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Correction to This Article
A March 12 article about the National Zoo's efforts to breed giant pandas misstated the cost of the agreement under which the pandas were lent to the zoo by China. The cost is $1 million a year for 10 years.

Zoo Cuts In On Pandas' Mating Dance

Mei Xiang Inseminated

By Karlyn Barker
Washington Post Staff Writer
Saturday, March 12, 2005; Page B01

The National Zoo's female giant panda was artificially inseminated yesterday, and staff members at the animal park said they are "feeling good" about the chances of a cub being born in the next three to six months.

"It was quick, safe," said Jo Gayle Howard, a reproductive scientist at the zoo who performed the procedure at the Panda House. "We think we have a good chance of success."

Veterinarians Suzan Murray, left, Sharon Deem and Ellen Bronson prepare female giant panda Mei Xiang for artificial insemination. (Photos Jessie Cohen -- Smithsonian Institution)

_____About the National Zoo_____
Metro (The Washington Post, Mar 21, 2005)
WEEK IN REVIEW (The Washington Post, Mar 13, 2005)
Pandas 'Out of Sync' In Attempts to Mate (The Washington Post, Mar 11, 2005)
More About the Zoo
Giant Pandas Special Report
_____National Zoo: Pandas_____
Pandas Special Report
Live Video: Live video from the Zoo, camera one.
Live Video: Live video from the Zoo, camera two.

The Panda House, closed to the public since last week, remained off limits yesterday. Zoo spokeswoman Peper Long said the outdoor panda yard probably will be reopened today.

The zoo turned to artificial means after several failed mating attempts Thursday and early yesterday. The pandas -- Mei Xiang and male Tian Tian -- exhibited plenty of breeding behavior but never quite consummated their brief annual fling.

After another failed attempt early yesterday, and with hormone tests showing that Mei Xiang was at peak estrus, or heat, the zoo decided that it could no longer let nature take its course. In a telephone interview yesterday afternoon, Howard, head veterinarian Suzan Murray and veterinarian Sharon Deem discussed the artificial insemination procedure and the latest panda mating efforts.

Tian Tian, they said, was anesthetized in his training cage at 6:30 a.m. for sperm collection. As he was waking up, Mei Xiang was anesthetized and the sperm was placed in her uterus. She recovered about 45 minutes later. The entire procedure took about 4 1/2 hours.

The zoo artificially inseminated Mei Xiang last year after the pandas failed to mate. But she was not anesthetized for that procedure, and the sperm could not be placed very far up in her reproductive tract. No pregnancy occurred. This time, with the panda anesthetized, Howard said she was able to deposit the sperm directly into the uterus.

Artificial insemination has been used with giant pandas in China, with a 60 percent success rate, and at the San Diego Zoo, where one of its two cubs was conceived with this method. For yesterday's procedure, Howard said she used a laparascope with a thin plastic catheter, or hollow tube, that was three times as long as what is used in China, enabling her to reach farther into the uterus.

"We are all feeling good" about how well the procedure went, she said.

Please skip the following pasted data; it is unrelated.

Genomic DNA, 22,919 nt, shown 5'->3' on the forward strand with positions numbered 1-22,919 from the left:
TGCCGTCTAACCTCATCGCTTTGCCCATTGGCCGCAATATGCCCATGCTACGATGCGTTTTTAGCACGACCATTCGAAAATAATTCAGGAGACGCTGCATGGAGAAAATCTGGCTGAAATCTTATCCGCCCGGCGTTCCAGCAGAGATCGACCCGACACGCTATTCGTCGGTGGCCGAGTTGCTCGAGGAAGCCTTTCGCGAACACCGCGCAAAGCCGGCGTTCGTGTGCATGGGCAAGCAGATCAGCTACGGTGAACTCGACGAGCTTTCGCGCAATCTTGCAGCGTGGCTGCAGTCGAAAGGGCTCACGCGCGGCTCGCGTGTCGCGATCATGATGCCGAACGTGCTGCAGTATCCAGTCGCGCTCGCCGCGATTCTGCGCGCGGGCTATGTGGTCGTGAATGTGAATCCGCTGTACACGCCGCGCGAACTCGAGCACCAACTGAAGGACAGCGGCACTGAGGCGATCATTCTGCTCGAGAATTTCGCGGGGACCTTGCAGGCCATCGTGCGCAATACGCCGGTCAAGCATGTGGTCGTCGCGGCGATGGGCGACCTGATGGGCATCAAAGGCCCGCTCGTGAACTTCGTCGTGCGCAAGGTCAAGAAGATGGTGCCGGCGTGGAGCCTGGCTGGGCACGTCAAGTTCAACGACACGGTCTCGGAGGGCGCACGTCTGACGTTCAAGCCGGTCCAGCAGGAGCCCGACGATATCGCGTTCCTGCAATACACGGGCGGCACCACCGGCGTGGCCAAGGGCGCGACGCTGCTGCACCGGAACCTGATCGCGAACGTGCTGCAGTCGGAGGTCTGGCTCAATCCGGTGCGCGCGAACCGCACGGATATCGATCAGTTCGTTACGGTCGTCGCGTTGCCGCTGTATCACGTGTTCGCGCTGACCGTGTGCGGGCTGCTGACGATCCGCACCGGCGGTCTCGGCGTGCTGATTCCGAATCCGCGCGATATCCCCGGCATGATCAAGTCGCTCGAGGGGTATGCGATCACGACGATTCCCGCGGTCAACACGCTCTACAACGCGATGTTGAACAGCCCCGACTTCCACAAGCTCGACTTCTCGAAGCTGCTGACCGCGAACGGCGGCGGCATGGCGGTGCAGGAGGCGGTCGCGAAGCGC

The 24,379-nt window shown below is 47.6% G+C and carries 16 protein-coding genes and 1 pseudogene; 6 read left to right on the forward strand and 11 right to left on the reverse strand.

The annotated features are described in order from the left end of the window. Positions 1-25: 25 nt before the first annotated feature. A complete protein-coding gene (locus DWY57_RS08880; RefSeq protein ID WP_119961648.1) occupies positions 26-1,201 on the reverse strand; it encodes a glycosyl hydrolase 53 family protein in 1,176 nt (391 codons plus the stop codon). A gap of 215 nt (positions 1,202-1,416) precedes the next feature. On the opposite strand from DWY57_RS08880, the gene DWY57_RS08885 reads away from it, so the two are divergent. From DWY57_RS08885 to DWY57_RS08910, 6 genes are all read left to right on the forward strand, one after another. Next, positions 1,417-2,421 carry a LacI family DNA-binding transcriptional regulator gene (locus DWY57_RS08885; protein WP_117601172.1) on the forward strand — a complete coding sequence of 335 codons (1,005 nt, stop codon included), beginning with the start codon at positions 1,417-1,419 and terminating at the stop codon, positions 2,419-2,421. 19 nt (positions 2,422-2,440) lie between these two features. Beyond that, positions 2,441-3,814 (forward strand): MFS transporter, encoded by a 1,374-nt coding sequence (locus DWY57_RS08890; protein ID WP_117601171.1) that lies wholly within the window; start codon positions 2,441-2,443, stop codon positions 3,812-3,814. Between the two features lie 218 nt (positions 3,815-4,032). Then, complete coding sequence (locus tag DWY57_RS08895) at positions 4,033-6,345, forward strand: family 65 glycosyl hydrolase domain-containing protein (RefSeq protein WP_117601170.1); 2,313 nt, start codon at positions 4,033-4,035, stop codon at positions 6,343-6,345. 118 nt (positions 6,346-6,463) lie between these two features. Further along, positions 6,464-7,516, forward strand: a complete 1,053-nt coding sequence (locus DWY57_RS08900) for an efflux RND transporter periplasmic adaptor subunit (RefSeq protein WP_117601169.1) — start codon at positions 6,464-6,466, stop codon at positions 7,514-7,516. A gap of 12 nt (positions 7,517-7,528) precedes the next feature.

Zoo scientists said there is no definitive test that would confirm a pregnancy. It could take three to six months for a cub to be born, depending on when the egg is implanted. If nothing happens in six months, they said, it will mean Mei Xiang did not get pregnant.

Mei Xiang, 6, and Tian Tian, 7, arrived from China in 2000. They mated for the first -- and only -- time in April 2003, but no pregnancy resulted. The pandas are in the fifth year of a 10-year loan from China, at a cost of $10 million a year.

About 1,600 pandas are left in the mountain forests of central China and about 140 in breeding facilities and zoos.

Mating season came earlier than usual to the Panda House this year, although the normal breeding period for giant pandas is between February and May. There are usually only two to three days a year for optimal mating.

With the Panda House closed, those who follow the annual mating ritual had to rely on the webcam at the zoo's Web site. On Thursday, when Mei Xiang and Tian Tian were showing the most interest in each other, the giant panda link logged nearly 13,000 hits by the curious public, compared with about 5,000 visits the day before.

The zoo's previous panda pair, Ling-Ling and Hsing-Hsing, produced five cubs, the last born in 1989. But none lived longer than a few days. Efforts to breed them were hampered by several factors.

It took years before the pair got along well enough to even try to mate. By the time mating occurred and cubs were born, the female panda was no longer young. Her cubs either got sick shortly after birth or were born ailing.

"In the past, we had a geriatric female who had a history of urinary tract infections that may or may not have been related to the cub deaths," Murray said. "Now, we have a much younger, healthy female. There is probably a better chance for a successful cub birth if the babies are born to younger females."

Although the current panda pair has had problems coordinating mating efforts, the zoo said Tian Tian seemed to be catching on Thursday night and did his best job yet of trying to align himself with Mei Xiang. By yesterday, however, he had lost interest.

"It's a learning process for him," Howard said.

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